The millennial generation has been stereotyped ad nauseum. We’re labeled as entitled, unmotivated, addicted to social media and electronic devices; the list is endless. The notorious Fyre Festival disaster of 2017 seemingly proved many of those characteristics to be true of the dozens of people who bought tickets to the highly coveted event only to wind up stranded on an island with no infrastructure, food, shelter and least of all music. However, the recent release of Hulu’s documentary, Fyre Fraud, illustrates a larger issue with social media advertising, offering a hard dose of reality to those who use it and a warning to those who might seek to abuse it.
As a child of the early ‘90s, I’ve witnessed firsthand how technology – the internet and cellphones in particular – has monumentally changed the world.
It should be emphasized that technology and change are not negative things. Not only does technology help us in countless ways, but evolving and building upon forward progress to create change is a natural phenomenon that can’t be stopped. Nor should it. That being said, watching this documentary I came to understand that being a generation of influencers also means that we are a generation under influence.
That balance is further exemplified when you consider how in every way social media has changed lives for the better, it’s also brought equally significant consequences. The ability for people to connect with friends regardless of where they are in the world is offset by the rise of fake news. The invention of the highly attractive social media influencer career is countered by an increase in online bullying. Not to mention the sale of personal data, election meddling, and worst of all for millennials, the discovery of social media by baby boomers.
Social media has also created a lot of gray area in terms of regulation, and the various ethical issues that come with presenting false or exaggerated realities. For instance, how much is Jerry Media, the marketing genius behind Fyre Festival, to blame for the crisis on the island? Technically they were just doing their job, and doing it well. However, if they knew what they were portraying as a tropical luxury experience wasn’t anything more than a few disaster relief tents and cheese sandwiches, what obligation did they have to stop promoting the festival? What obligation does any media company have to the public audiences they’re targeting?
This is just one of the many questions that we millennials will have to answer for ourselves as issues like Fyre Festival or worse come to light. One thing that’s clear however is that social media is not the enemy. The answer is not to abandon our devices, ban social media and “make PR great again.” Instead, we need to proceed with caution.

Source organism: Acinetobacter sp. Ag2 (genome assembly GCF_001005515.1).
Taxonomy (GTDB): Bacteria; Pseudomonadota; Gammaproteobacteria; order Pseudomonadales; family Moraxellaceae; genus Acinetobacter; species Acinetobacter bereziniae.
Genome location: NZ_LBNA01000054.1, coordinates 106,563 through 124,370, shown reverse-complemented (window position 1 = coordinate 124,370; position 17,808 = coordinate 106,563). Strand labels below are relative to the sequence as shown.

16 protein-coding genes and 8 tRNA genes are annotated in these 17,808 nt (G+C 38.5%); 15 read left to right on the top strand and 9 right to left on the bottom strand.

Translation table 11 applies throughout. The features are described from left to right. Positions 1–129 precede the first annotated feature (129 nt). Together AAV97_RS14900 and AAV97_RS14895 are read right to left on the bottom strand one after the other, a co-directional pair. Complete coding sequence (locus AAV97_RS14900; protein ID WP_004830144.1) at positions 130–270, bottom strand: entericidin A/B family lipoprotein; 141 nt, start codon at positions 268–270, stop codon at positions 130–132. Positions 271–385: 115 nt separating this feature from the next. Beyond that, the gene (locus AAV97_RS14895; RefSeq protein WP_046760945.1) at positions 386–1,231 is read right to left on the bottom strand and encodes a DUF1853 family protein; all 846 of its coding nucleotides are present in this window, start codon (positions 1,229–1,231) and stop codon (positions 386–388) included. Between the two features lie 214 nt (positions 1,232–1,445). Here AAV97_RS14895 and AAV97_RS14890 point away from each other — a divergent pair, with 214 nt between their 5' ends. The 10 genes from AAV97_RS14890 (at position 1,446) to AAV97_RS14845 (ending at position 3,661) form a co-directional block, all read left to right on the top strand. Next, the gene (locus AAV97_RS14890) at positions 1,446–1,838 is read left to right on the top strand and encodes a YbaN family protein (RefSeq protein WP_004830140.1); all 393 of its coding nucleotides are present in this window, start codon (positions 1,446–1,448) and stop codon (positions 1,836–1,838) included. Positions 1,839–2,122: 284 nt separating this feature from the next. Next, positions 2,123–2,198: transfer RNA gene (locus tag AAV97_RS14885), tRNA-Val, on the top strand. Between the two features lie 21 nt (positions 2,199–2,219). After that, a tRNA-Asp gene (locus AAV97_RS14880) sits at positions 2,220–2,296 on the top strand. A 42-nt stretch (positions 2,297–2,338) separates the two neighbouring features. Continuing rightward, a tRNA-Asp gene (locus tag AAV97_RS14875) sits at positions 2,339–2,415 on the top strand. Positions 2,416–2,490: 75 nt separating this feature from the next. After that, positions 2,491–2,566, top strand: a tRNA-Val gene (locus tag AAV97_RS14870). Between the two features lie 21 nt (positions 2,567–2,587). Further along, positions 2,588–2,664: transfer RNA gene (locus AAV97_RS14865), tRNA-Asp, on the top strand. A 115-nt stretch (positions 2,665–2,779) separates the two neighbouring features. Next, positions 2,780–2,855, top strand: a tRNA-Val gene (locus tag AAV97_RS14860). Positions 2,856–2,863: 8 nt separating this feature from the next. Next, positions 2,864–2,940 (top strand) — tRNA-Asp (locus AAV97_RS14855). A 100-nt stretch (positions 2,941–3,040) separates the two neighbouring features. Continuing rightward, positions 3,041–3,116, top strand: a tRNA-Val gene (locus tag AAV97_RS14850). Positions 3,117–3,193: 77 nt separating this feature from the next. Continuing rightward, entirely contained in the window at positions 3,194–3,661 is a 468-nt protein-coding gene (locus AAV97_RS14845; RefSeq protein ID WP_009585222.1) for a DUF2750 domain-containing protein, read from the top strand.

Despite the stereotypes, millennials are smart, resilient, and adamant about creating a better world for ourselves and future generations among other things. Knowing what we know about social media – being firsthand experts on the subject – we need to make sure we’re asking ourselves the right questions when encountering a post, ad or story and encouraging others to do the same. In recognizing that our newsfeeds are only a fraction of the full picture, we need to be asking ourselves, what am I being sold here? Does this event or product seem too good to be true? Who stands to gain something from my “like” or “follow,” and is that message something I want to personally endorse? These questions are especially crucial today when your entire social media history is open to anyone from potential employers, partners or members of the general public to search and question at any time.
With all that in mind, if you’re ever unsure about the authenticity of a post or image on social media, here are a few resources you can employ to double check:
- Reverse Google image search – this is as simple as going to images.google.com and uploading the image you want to search. Google will then let you know if that image really came from the context in which you saw it or if it was taken from somewhere else, often at another time, and repurposed for another use.
- Snopes – this website can help you authenticate the validity of a piece of news or claim you read online. It’s widely regarded as the oldest and largest fact-checking site online, highly used by journalists and all types of readers as a valuable research companion.
- Look out for clear signs a photo has been tampered with including:
- Is anything in the background warped or distorted? If so, the image was likely photoshopped poorly as the visible fix for one area of the photo resulted in a distortion in another area
- If it’s a person, do they have visible pores and/or facial lines? If not, the image was likely airbrushed heavily (everyone has pores!)
- Is everything in the image in sharp focus? Even the background? If so, that image has likely been photoshopped, no real camera can capture everything in perfect focus.
- Refer to a media bias chart such as this one to determine if a particular news story or the source it originated from has a political bias you should consider when reading.
With the right mindset and good intentions, social media can be a powerful and useful tool both in a personal and professional setting. And while sometimes we have to learn lessons the hard way, I have faith that ultimately we’ll answer these tough questions in a way that will continue to propel our generation and future generations forward toward an even better future.